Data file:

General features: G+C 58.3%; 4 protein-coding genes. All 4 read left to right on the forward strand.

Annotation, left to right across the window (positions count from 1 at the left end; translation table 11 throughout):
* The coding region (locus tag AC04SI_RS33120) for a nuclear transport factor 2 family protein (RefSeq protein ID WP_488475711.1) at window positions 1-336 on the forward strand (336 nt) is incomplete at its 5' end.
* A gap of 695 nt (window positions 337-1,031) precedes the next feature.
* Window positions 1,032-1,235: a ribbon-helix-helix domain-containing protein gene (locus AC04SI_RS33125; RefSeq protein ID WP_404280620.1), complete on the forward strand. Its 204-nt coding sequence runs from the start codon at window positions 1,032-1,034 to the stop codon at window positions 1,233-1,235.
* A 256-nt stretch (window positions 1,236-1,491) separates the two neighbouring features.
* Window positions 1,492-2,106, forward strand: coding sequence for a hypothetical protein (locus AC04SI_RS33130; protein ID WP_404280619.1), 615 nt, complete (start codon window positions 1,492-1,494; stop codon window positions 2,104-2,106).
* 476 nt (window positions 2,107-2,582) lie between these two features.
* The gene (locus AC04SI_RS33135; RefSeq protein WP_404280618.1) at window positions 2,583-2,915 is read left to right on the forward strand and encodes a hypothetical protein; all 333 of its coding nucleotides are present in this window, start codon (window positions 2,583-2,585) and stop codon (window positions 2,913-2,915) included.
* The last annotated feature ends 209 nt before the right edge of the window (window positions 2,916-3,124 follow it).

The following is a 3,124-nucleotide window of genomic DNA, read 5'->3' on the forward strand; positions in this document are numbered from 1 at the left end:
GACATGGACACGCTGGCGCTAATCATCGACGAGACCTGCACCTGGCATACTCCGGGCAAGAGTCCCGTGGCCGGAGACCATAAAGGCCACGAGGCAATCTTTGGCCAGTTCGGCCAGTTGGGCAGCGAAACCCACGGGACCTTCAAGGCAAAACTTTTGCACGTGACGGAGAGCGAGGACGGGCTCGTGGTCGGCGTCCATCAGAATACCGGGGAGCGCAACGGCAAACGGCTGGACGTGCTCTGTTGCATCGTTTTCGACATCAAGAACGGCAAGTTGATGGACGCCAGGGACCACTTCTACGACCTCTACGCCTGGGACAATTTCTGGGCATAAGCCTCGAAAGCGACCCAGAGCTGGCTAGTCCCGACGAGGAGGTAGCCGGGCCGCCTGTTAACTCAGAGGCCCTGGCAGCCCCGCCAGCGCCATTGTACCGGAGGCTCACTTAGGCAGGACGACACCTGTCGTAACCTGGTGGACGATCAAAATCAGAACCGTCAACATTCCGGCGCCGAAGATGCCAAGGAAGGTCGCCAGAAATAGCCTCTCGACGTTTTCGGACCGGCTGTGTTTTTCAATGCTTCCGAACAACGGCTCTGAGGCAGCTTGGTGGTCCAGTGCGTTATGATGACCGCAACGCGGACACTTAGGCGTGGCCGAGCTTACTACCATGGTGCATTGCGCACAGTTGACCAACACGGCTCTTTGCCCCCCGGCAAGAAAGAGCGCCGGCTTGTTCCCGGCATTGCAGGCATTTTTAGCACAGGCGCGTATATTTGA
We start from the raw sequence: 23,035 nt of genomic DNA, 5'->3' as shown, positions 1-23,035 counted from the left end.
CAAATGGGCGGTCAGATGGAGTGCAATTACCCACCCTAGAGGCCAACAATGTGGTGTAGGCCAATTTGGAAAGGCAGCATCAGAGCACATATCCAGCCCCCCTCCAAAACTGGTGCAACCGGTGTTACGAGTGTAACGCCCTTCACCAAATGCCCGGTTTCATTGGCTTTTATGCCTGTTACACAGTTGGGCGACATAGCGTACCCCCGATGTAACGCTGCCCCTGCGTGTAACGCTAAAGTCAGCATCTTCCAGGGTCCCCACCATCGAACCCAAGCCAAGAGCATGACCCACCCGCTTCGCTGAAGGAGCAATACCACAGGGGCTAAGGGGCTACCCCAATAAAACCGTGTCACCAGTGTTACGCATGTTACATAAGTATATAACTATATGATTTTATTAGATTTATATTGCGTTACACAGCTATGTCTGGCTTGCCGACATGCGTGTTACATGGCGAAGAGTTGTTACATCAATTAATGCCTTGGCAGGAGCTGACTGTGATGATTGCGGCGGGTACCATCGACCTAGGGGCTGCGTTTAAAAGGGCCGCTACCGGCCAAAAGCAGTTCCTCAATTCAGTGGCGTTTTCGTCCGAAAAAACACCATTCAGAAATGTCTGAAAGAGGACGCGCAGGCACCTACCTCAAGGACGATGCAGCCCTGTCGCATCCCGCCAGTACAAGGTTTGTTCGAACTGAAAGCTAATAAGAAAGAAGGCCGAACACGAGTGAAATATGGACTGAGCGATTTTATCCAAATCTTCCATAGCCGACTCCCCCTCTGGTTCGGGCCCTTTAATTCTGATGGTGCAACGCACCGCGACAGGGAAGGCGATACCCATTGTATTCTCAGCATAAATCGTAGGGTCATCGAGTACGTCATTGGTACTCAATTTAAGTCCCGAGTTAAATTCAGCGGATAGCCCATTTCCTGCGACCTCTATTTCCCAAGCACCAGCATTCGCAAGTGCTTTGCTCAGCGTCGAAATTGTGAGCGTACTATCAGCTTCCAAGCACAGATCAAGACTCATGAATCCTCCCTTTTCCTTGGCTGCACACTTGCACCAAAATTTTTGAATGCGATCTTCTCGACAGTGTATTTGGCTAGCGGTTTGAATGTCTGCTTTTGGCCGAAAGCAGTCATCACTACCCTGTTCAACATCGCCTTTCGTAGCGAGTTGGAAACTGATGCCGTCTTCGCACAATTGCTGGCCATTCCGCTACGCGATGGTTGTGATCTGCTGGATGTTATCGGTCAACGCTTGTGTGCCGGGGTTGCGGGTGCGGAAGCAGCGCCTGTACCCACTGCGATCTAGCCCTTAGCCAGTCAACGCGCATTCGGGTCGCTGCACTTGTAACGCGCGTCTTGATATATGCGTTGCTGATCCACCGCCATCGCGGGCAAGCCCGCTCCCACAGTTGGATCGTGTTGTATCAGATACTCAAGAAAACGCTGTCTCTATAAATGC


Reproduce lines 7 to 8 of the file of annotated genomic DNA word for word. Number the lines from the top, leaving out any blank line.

* Window positions 1,492-2,106, forward strand: coding sequence for a hypothetical protein (locus AC04SI_RS33130; protein ID WP_404280619.1), 615 nt, complete (start codon window positions 1,492-1,494; stop codon window positions 2,104-2,106).
* 476 nt (window positions 2,107-2,582) lie between these two features.